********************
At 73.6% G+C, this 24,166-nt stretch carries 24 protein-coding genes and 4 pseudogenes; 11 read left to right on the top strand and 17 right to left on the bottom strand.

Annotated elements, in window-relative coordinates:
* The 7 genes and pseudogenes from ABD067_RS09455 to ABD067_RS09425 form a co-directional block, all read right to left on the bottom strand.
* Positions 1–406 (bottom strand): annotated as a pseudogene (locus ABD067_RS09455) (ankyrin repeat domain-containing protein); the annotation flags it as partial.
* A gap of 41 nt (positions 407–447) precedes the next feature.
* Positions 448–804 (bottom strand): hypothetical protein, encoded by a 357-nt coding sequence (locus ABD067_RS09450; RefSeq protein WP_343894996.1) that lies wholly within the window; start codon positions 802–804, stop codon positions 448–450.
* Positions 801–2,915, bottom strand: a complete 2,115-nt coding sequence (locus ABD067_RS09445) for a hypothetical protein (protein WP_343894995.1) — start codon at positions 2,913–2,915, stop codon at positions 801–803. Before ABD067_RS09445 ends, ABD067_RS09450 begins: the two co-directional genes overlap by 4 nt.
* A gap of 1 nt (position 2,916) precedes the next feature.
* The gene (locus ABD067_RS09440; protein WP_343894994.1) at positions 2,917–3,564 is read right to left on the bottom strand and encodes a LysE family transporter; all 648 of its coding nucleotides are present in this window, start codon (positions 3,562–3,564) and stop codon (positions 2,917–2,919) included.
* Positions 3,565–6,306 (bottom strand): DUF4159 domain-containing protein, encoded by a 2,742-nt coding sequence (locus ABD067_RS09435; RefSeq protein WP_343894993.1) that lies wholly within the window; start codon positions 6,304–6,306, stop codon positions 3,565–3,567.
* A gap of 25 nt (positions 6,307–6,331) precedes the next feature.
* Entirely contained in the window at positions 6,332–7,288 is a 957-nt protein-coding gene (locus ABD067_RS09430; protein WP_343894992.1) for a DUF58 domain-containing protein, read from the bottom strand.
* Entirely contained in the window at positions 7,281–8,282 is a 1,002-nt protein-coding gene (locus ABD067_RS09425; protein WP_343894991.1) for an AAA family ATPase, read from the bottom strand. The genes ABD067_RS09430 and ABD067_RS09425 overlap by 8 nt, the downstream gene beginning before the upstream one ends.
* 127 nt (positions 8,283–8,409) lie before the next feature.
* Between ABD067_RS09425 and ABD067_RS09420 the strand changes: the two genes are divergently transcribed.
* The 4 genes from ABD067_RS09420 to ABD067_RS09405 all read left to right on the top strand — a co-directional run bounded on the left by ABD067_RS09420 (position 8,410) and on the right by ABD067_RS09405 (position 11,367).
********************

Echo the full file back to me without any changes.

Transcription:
At 73.6% G+C, this 24,166-nt stretch carries 24 protein-coding genes and 4 pseudogenes; 11 read left to right on the top strand and 17 right to left on the bottom strand.

Annotated elements, in window-relative coordinates:
* The 7 genes and pseudogenes from ABD067_RS09455 to ABD067_RS09425 form a co-directional block, all read right to left on the bottom strand.
* Positions 1–406 (bottom strand): annotated as a pseudogene (locus ABD067_RS09455) (ankyrin repeat domain-containing protein); the annotation flags it as partial.
* A gap of 41 nt (positions 407–447) precedes the next feature.
* Positions 448–804 (bottom strand): hypothetical protein, encoded by a 357-nt coding sequence (locus ABD067_RS09450; RefSeq protein WP_343894996.1) that lies wholly within the window; start codon positions 802–804, stop codon positions 448–450.
* Positions 801–2,915, bottom strand: a complete 2,115-nt coding sequence (locus ABD067_RS09445) for a hypothetical protein (protein WP_343894995.1) — start codon at positions 2,913–2,915, stop codon at positions 801–803. Before ABD067_RS09445 ends, ABD067_RS09450 begins: the two co-directional genes overlap by 4 nt.
* A gap of 1 nt (position 2,916) precedes the next feature.
* The gene (locus ABD067_RS09440; protein WP_343894994.1) at positions 2,917–3,564 is read right to left on the bottom strand and encodes a LysE family transporter; all 648 of its coding nucleotides are present in this window, start codon (positions 3,562–3,564) and stop codon (positions 2,917–2,919) included.
* Positions 3,565–6,306 (bottom strand): DUF4159 domain-containing protein, encoded by a 2,742-nt coding sequence (locus ABD067_RS09435; RefSeq protein WP_343894993.1) that lies wholly within the window; start codon positions 6,304–6,306, stop codon positions 3,565–3,567.
* A gap of 25 nt (positions 6,307–6,331) precedes the next feature.
* Entirely contained in the window at positions 6,332–7,288 is a 957-nt protein-coding gene (locus ABD067_RS09430; protein WP_343894992.1) for a DUF58 domain-containing protein, read from the bottom strand.
* Entirely contained in the window at positions 7,281–8,282 is a 1,002-nt protein-coding gene (locus ABD067_RS09425; protein WP_343894991.1) for an AAA family ATPase, read from the bottom strand. The genes ABD067_RS09430 and ABD067_RS09425 overlap by 8 nt, the downstream gene beginning before the upstream one ends.
* 127 nt (positions 8,283–8,409) lie before the next feature.
* Between ABD067_RS09425 and ABD067_RS09420 the strand changes: the two genes are divergently transcribed.
* The 4 genes from ABD067_RS09420 to ABD067_RS09405 all read left to right on the top strand — a co-directional run bounded on the left by ABD067_RS09420 (position 8,410) and on the right by ABD067_RS09405 (position 11,367).